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Miller Makes History By Being Named Trinity’s First Distinguished Lecturer
by Carolyn Wheat ’86

When history professor Char Miller speaks, his infectious enthusiasm for his topic rubs off on the listener. 

That he is having fun is apparent. 

That he enjoys sharing his passion for American history is obvious. 

The Organization of American Historians (OAH) – the major professional body of U.S. historians – has tapped into Miller’s talents as a scholar and an orator and has appointed him an OAH Distinguished Lecturer.  His three-year term begins in the fall.    John Martin, history department chair, says this is a major honor within the profession and the OAH’s list includes many of the most distinguished contributors to the study of American history.  Miller is the first professor at Trinity to receive this honor.

He couldn’t be more thrilled, since the distinction will allow him to reach a larger public.  “The OAH has tremendous outreach to universities, high schools and middle schools,” he says.  “I don’t care what the topic is.  The real honor is getting out of the academy and going places and speaking with faculty and students.”  Miller admits to being shameless about preaching history, but realizes this stint as a distinguished lecturer will allow him to give back to the profession.  He believes that the OAH is tremendously supportive of junior faculty, especially at the entry level, and it made a difference for him during the early stages of his career.  “The best historians are those that understand they have an obligation:  not simply to be academic and the publishing professional, but also the teacher to the wider community.” 

While Miller often tackles any topic, his lectures mainly focus on two areas: the urbanization of San Antonio and the broader issues of the urbanization of South Texas and the West, especially since 1950; and the U.S. Forest Service and the national forests and grasslands.  “There are 192 million acres of national forest and grasslands, and we fight about them all the time.”  His lectures look at the history of the forests and the issues surrounding them which are framed around a central issue:  the more people you put in the West, the more pressure you put on the land.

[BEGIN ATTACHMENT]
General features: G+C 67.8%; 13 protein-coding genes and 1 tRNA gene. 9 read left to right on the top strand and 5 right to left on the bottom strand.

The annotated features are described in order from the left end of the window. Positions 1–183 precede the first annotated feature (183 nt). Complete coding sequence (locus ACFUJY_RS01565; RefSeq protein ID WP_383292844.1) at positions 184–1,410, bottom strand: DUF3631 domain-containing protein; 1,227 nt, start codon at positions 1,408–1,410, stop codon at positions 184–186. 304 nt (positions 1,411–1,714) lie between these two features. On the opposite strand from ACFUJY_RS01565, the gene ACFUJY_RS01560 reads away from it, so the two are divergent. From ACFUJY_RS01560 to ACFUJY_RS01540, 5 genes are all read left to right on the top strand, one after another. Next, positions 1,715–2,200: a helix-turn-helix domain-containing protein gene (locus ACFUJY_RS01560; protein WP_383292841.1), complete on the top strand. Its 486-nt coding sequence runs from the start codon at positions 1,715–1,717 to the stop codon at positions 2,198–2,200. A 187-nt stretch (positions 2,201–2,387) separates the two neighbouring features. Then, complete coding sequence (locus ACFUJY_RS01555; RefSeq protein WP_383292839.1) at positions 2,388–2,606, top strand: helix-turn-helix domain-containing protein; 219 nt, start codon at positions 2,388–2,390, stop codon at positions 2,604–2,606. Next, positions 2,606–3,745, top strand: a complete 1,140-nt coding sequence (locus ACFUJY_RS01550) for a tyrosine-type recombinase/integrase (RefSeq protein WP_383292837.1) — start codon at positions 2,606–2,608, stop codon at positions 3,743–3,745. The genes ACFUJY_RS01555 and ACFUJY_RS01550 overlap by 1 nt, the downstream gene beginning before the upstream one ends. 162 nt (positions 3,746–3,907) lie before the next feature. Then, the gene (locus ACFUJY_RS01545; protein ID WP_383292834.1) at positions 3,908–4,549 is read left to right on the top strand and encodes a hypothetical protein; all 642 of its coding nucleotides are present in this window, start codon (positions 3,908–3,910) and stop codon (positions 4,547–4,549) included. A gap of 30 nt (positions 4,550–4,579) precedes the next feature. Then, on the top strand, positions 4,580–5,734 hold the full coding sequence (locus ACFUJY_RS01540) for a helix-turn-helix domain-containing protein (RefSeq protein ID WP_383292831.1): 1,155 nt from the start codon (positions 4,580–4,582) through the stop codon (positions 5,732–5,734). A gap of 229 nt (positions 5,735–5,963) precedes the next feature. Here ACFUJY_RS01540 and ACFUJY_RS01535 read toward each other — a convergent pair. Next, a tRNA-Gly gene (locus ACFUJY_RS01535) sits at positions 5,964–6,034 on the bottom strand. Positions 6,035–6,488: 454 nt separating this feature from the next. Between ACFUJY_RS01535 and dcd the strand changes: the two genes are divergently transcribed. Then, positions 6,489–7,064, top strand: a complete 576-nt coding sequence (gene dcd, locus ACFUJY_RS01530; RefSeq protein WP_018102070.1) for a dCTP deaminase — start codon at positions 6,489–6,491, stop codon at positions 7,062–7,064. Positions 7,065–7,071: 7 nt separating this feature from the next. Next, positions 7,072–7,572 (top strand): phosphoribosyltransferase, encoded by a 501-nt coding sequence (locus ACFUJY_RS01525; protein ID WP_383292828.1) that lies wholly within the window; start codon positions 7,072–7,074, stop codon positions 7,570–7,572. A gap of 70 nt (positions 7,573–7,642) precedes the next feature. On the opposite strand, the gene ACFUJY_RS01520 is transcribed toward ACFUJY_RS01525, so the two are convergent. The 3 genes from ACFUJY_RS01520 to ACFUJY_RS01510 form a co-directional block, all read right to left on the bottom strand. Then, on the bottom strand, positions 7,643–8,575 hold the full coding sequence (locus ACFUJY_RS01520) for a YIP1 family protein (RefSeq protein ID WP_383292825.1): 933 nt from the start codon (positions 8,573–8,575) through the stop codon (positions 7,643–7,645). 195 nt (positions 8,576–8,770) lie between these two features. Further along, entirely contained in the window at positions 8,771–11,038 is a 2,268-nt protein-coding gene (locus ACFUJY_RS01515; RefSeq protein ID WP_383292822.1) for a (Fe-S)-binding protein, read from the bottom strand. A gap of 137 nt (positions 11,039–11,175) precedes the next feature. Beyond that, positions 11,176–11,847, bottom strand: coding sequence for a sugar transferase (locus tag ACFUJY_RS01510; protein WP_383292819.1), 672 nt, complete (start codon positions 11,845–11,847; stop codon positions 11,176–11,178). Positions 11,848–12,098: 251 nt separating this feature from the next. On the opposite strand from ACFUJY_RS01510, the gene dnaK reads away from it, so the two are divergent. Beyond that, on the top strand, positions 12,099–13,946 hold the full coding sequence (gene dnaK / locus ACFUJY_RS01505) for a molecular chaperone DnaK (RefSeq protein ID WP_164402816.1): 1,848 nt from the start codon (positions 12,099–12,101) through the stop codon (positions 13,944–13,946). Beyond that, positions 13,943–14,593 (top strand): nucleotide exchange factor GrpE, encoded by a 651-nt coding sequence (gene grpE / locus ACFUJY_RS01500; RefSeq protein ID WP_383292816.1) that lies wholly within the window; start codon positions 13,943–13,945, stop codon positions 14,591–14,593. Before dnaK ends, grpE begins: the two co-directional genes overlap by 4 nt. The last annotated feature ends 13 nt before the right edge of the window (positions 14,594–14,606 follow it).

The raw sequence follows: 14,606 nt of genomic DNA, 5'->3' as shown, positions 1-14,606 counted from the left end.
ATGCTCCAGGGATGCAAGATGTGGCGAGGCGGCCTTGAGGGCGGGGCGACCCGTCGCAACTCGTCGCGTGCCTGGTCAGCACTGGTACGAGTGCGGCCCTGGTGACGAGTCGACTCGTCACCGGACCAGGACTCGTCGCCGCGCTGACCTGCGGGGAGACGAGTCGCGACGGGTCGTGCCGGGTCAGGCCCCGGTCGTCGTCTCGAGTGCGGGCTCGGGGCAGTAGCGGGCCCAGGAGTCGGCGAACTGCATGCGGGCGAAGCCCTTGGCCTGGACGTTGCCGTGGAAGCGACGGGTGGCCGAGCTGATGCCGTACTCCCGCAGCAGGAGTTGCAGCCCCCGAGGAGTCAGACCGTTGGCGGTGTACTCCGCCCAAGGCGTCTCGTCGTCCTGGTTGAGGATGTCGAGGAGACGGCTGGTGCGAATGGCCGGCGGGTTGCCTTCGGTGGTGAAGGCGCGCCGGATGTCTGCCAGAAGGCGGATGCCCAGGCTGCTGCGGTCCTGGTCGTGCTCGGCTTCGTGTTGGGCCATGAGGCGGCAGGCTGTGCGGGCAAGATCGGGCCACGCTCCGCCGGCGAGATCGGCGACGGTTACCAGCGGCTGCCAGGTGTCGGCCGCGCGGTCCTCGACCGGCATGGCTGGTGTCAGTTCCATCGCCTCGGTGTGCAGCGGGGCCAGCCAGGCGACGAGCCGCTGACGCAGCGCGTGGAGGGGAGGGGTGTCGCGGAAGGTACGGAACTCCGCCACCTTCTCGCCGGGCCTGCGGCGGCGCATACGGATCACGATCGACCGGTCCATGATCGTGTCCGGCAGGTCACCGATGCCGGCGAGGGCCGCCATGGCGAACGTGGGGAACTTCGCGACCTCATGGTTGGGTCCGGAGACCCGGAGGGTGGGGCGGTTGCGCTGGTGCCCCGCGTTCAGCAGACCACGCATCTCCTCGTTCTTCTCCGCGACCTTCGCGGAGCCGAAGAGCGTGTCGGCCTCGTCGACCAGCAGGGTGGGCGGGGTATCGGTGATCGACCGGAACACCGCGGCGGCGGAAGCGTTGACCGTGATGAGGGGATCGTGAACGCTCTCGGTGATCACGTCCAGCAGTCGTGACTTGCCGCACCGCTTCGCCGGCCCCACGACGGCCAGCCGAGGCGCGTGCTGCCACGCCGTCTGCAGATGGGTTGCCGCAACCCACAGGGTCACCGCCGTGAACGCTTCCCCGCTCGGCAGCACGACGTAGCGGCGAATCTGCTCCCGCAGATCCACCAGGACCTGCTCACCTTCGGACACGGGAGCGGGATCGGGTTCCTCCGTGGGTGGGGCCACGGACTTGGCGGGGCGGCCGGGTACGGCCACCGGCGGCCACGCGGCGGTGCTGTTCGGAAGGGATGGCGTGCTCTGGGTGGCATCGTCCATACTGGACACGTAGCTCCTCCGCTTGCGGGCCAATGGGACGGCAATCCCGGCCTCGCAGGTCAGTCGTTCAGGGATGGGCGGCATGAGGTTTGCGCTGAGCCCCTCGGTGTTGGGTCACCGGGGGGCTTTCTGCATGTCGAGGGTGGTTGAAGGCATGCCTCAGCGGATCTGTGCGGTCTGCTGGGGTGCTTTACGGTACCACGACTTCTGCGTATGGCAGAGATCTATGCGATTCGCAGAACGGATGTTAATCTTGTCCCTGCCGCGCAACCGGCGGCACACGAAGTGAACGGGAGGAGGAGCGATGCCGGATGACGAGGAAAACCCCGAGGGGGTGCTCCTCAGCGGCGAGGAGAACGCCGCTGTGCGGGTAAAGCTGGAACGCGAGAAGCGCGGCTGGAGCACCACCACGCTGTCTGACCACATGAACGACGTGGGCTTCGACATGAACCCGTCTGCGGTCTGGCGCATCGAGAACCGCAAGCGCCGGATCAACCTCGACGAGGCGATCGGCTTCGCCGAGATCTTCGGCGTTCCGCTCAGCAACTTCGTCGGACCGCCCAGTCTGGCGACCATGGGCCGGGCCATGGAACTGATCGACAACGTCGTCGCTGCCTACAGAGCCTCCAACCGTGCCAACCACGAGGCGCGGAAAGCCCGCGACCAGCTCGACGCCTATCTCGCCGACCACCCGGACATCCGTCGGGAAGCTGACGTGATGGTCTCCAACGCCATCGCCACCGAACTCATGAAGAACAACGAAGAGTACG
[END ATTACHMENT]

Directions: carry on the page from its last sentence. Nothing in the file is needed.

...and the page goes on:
Miller will spend the 2007-08 academic year at Pomona College in California as a visiting professor in environmental analysis and history.  Pomona is ringed by a series of national forests.  He hopes to teach a class on the national forests so that students can see the dilemmas, particularly in Southern California, where millions of people are encroaching on these fragile landscapes.

 The professorship will also give him more opportunity to travel and lecture, with the potential to have conversations with new audiences.  “Not many professions allow you to have rich and reciprocal relationships with your students,” he notes.  “Creating that spark and creating connections.  It may be short lived, but that’s okay.  That’s what the joy of teaching is!” 

Miller welcomes Trinity alumni who would like for him to lecture to contact the OAH at

Web sites:

Courses taught:

  • U.S. History to Reconstruction
  • U.S. History since Reconstruction
  • First-Year Seminar: Freedom and Responsibility
  • African American
  • History American Life and Thought; The City in History; Modern American Culture Applied Urban Studies U.S.
  • Environmental History
Books published:

  • Deep in the Heart of San Antonio: Land & Life in South Texas, ( San Antonio: Trinity University Press, 2004)
  • Gifford Pinchot and the Making of Modern Environmentalism, ( Washington, D.C.: Island Press/Shearwater Books, 2001; paperback, 2004)
  • The Greatest Good: 100 Years of Forestry in America, (Washington, D.C.: The Society of American Foresters, 1999; second edition, 2004)
  • Gifford Pinchot: The Evolution of An American Conservationist, The Pinchot Lecture Series, (Milford, PA: Grey Towers Press, 1993)
  • Fathers and Sons: The Bingham Family and the American Mission, (Philadelphia: Temple University Press, 1982). In the series, American Civilization, edited by Allen F. Davis

© 2007 Trinity University

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